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Party leaders trade jabs as senators continue discussions

As the government shutdown entered its second day, a group of lawmakers were working on a deal to reopen the government. Both the House and Senate were in session Sunday and leaders from both parties said they wanted to end the shutdown, while directing blame squarely at each other. NewsHour Weekend Special Correspondent Jeff Greenfield joins Hari Sreenivasan for analysis.

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  • HARI SREENIVASAN:

    For some analysis, I am now joined from Santa Barbara, California by NewsHour Weekend Special Correspondent, Jeff Greenfield. Jeff, the parties have spent so much time trying to make sure that this sticks on the other guy, so to speak, but it seems that both of them have some something to pay here. Let's start with the Republicans. What's the cost to them?

  • JEFF GREENFIELD:

    Well, they're in charge of everything – the House, the Senate, presidency – and so the normal reaction would be that if something goes bluey, the party in power would get blamed. And also broadly speaking, the issue that's hanging this whole shutdown, the DACA program that is supported in general by massive majorities of Americans in both parties. And so their fear might be that in not exceeding to what the Dreamers need and tying up the government, they'll look like despite all the power that they now have that they're simply unable to govern. And that's I think one of their big concerns.

  • HARI SREENIVASAN:

    Despite the framing by Republicans, this might be about the Dreamers, but that kind of attack ad that comes out – the campaign ad – really paints the Democrats, 'complicit,' I think, is their word, in all future murders from illegal immigrants.

  • JEFF GREENFIELD:

    That is a startling ad. And what's so startling about it is the head snapping turn that it required from what the President's been saying all along, you know – I want a bill of love, we really don't want to punish those people who came here as children. And periodically during this whole run up telling first senators Durbin and Graham and then Senator Schumer, yeah we can work out a deal. And now basically saying if there's anybody who dies at the hands of any illegal immigrant, you blame the Democrats. I mean that that is that is cranking it up to 11, if I can put it that way.

  • HARI SREENIVASAN:

    All right let's talk about the cost to democrats here. What do they have to lose?

  • JEFF GREENFIELD:

    This is a really interesting dilemma. I think the party funds itself and nationally, the party has moved well to the left not just on social issues but on immigration. There was a time when a lot of Democrats sided with labor unions and say, we don't want a lot of low skilled immigrants to come here. But now, the Democrats in the Senate who are thinking of running for president, it looks like half of them, you know, Cory Booker and Gillibrand, and Harris, and others are saying no, no we have to make protection of the immigrants the absolute red line here that we can't cross. But you also have five senate Democrats running for re-election in very red states where immigration is a lot less popular. Those national numbers don't play there. And that's one of the reasons why four of those incumbent Democrats voted with the Republicans to keep the government open. There is some concern among Democrats that if they're seen to be shutting down the government simply to protect undocumented or if you prefer illegal immigrants that may be a political cost.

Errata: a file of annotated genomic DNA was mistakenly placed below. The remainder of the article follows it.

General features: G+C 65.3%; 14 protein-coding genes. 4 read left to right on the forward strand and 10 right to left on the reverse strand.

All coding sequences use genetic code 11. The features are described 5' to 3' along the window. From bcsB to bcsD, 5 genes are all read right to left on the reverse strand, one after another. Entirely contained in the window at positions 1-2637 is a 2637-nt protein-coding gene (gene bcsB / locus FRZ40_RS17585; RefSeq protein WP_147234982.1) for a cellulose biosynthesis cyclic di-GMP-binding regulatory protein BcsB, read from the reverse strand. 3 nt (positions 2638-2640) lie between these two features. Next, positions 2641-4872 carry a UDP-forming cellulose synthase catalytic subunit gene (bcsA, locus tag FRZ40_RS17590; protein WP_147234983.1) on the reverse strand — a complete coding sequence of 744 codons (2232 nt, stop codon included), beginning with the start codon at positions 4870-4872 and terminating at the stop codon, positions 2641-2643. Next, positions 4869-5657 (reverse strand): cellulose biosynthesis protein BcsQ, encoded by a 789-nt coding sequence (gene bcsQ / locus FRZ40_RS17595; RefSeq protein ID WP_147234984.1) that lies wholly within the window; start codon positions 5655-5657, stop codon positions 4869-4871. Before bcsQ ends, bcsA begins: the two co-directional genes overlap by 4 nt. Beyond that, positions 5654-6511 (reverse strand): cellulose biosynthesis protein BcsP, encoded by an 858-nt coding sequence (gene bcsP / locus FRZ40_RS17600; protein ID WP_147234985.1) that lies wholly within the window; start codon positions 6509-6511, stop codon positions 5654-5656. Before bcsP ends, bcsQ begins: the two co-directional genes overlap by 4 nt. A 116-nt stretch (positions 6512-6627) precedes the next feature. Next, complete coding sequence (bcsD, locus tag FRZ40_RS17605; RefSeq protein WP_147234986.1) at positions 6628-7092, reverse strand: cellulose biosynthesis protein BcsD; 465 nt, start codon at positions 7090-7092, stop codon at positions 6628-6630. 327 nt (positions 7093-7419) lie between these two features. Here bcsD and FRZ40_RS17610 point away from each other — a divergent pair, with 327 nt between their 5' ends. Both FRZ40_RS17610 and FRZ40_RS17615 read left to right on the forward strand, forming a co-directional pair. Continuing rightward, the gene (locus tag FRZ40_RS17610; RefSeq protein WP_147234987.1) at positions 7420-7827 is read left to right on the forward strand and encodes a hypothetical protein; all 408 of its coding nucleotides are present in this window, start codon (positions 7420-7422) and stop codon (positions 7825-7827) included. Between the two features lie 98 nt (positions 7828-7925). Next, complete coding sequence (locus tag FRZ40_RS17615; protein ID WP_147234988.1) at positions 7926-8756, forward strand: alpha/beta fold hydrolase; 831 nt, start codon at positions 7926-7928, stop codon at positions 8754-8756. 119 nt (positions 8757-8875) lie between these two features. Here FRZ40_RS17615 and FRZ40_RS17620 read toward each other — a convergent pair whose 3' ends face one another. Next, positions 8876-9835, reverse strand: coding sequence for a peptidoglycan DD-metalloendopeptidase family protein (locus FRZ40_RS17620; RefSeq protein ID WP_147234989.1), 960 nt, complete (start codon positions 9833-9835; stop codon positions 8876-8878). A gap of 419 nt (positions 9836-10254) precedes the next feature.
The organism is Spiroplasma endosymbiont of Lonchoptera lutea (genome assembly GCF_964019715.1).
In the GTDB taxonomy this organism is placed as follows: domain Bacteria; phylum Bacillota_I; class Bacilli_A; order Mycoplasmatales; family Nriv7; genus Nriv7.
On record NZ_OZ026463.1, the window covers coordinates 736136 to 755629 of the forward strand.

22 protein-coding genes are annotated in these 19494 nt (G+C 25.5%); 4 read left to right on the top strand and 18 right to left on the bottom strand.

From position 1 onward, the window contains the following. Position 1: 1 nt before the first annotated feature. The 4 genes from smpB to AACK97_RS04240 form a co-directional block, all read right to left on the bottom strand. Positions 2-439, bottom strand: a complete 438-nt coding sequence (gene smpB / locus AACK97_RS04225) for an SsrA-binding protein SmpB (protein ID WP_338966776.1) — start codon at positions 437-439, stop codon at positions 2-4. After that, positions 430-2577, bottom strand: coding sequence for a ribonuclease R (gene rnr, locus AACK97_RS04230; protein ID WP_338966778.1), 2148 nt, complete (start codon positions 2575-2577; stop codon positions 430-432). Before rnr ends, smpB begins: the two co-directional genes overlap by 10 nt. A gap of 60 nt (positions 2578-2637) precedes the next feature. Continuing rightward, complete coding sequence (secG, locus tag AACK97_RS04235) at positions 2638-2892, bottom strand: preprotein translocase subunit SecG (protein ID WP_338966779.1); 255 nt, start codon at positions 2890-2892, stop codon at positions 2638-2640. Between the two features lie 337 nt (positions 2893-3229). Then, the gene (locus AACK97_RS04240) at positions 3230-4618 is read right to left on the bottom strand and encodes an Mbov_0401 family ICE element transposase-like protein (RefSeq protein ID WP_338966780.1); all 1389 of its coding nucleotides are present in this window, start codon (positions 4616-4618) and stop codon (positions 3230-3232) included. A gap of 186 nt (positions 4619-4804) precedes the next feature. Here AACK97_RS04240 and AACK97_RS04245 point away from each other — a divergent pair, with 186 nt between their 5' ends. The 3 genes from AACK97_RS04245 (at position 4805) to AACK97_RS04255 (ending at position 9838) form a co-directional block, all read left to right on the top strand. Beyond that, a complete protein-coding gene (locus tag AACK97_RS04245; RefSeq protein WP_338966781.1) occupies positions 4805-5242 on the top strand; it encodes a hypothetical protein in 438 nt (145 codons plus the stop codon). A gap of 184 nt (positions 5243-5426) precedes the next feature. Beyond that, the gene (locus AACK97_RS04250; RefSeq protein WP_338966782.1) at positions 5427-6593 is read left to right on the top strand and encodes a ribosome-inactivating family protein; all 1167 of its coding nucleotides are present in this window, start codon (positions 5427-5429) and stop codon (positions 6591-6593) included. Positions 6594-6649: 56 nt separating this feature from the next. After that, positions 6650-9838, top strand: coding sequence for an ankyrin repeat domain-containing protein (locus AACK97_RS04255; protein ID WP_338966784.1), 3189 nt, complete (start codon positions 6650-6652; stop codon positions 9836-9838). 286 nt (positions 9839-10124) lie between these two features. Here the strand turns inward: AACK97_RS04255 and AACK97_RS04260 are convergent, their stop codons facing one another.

• HARI SREENIVASAN:

    All right what about the President?

  • JEFF GREENFIELD:

    How many times have we sat here and I said this is not normal? What you have here is a president who claims to be the great deal maker, who on repeated occasions has set forth the idea of a deal that then has been pulled back. Both with Senators Lindsey and Graham, they came down to the White House, the President said, come on down let's talk. They found themselves surrounded by very hard line anti-immigrant staff members and a couple of hard line senators. Chuck Schumer went down, negotiated over cheeseburgers – a couple of hours later he was told, forget it. And so that's why you had none other than Mitch McConnell saying, you know we really have to know where the President stands before we can come through with agreement.

  • HARI SREENIVASAN:

    All right Jeff Greenfield joining us from Santa Barbara California. Thanks so much.

  • JEFF GREENFIELD:

    OK.

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